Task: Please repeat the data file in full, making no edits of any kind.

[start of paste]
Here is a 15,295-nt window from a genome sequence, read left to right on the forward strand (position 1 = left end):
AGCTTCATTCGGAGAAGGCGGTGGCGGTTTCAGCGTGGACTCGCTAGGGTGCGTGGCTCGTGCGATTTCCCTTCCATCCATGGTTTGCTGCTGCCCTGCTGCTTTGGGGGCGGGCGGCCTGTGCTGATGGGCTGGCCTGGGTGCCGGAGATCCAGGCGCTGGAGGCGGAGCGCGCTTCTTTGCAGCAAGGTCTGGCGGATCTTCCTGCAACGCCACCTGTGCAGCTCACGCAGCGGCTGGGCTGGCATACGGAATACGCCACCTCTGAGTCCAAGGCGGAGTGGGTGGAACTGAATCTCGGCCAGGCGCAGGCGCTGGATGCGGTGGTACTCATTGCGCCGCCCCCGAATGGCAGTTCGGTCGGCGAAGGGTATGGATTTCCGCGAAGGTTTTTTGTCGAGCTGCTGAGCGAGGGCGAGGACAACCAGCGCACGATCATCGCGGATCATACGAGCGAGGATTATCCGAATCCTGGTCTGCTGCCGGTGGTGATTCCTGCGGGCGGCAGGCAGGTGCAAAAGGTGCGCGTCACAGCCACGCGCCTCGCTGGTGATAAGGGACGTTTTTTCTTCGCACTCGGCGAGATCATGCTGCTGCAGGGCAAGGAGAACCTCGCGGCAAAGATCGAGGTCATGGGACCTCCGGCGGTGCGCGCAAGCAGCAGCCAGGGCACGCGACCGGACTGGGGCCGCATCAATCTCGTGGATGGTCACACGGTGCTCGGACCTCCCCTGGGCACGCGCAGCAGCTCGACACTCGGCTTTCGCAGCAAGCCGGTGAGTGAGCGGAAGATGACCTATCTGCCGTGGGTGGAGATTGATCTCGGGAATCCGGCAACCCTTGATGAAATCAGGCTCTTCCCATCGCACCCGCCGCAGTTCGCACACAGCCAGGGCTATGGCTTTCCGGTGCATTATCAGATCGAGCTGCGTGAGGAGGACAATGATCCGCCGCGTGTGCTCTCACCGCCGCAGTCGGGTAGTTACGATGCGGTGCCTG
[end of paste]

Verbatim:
Here is a 15,295-nt window from a genome sequence, read left to right on the forward strand (position 1 = left end):
AGCTTCATTCGGAGAAGGCGGTGGCGGTTTCAGCGTGGACTCGCTAGGGTGCGTGGCTCGTGCGATTTCCCTTCCATCCATGGTTTGCTGCTGCCCTGCTGCTTTGGGGGCGGGCGGCCTGTGCTGATGGGCTGGCCTGGGTGCCGGAGATCCAGGCGCTGGAGGCGGAGCGCGCTTCTTTGCAGCAAGGTCTGGCGGATCTTCCTGCAACGCCACCTGTGCAGCTCACGCAGCGGCTGGGCTGGCATACGGAATACGCCACCTCTGAGTCCAAGGCGGAGTGGGTGGAACTGAATCTCGGCCAGGCGCAGGCGCTGGATGCGGTGGTACTCATTGCGCCGCCCCCGAATGGCAGTTCGGTCGGCGAAGGGTATGGATTTCCGCGAAGGTTTTTTGTCGAGCTGCTGAGCGAGGGCGAGGACAACCAGCGCACGATCATCGCGGATCATACGAGCGAGGATTATCCGAATCCTGGTCTGCTGCCGGTGGTGATTCCTGCGGGCGGCAGGCAGGTGCAAAAGGTGCGCGTCACAGCCACGCGCCTCGCTGGTGATAAGGGACGTTTTTTCTTCGCACTCGGCGAGATCATGCTGCTGCAGGGCAAGGAGAACCTCGCGGCAAAGATCGAGGTCATGGGACCTCCGGCGGTGCGCGCAAGCAGCAGCCAGGGCACGCGACCGGACTGGGGCCGCATCAATCTCGTGGATGGTCACACGGTGCTCGGACCTCCCCTGGGCACGCGCAGCAGCTCGACACTCGGCTTTCGCAGCAAGCCGGTGAGTGAGCGGAAGATGACCTATCTGCCGTGGGTGGAGATTGATCTCGGGAATCCGGCAACCCTTGATGAAATCAGGCTCTTCCCATCGCACCCGCCGCAGTTCGCACACAGCCAGGGCTATGGCTTTCCGGTGCATTATCAGATCGAGCTGCGTGAGGAGGACAATGATCCGCCGCGTGTGCTCTCACCGCCGCAGTCGGGTAGTTACGATGCGGTGCCTG